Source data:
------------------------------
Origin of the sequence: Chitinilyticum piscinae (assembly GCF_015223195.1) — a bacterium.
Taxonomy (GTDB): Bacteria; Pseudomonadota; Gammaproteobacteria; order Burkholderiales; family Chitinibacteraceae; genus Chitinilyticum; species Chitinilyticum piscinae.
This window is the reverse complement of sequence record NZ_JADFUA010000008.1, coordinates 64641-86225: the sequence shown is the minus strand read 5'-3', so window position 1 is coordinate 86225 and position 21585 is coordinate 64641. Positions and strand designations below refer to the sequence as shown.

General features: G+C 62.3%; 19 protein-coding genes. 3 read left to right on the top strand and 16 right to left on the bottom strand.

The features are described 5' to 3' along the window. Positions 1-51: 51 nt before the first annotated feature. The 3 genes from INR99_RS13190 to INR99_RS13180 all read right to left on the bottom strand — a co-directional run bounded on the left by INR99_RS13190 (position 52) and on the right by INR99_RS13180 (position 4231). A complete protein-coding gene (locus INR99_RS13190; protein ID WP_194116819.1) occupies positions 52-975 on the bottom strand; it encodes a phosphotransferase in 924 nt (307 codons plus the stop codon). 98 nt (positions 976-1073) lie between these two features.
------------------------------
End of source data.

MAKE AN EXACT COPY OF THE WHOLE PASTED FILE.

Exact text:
Origin of the sequence: Chitinilyticum piscinae (assembly GCF_015223195.1) — a bacterium.
Taxonomy (GTDB): Bacteria; Pseudomonadota; Gammaproteobacteria; order Burkholderiales; family Chitinibacteraceae; genus Chitinilyticum; species Chitinilyticum piscinae.
This window is the reverse complement of sequence record NZ_JADFUA010000008.1, coordinates 64641-86225: the sequence shown is the minus strand read 5'-3', so window position 1 is coordinate 86225 and position 21585 is coordinate 64641. Positions and strand designations below refer to the sequence as shown.

General features: G+C 62.3%; 19 protein-coding genes. 3 read left to right on the top strand and 16 right to left on the bottom strand.

The features are described 5' to 3' along the window. Positions 1-51: 51 nt before the first annotated feature. The 3 genes from INR99_RS13190 to INR99_RS13180 all read right to left on the bottom strand — a co-directional run bounded on the left by INR99_RS13190 (position 52) and on the right by INR99_RS13180 (position 4231). A complete protein-coding gene (locus INR99_RS13190; protein ID WP_194116819.1) occupies positions 52-975 on the bottom strand; it encodes a phosphotransferase in 924 nt (307 codons plus the stop codon). 98 nt (positions 976-1073) lie between these two features.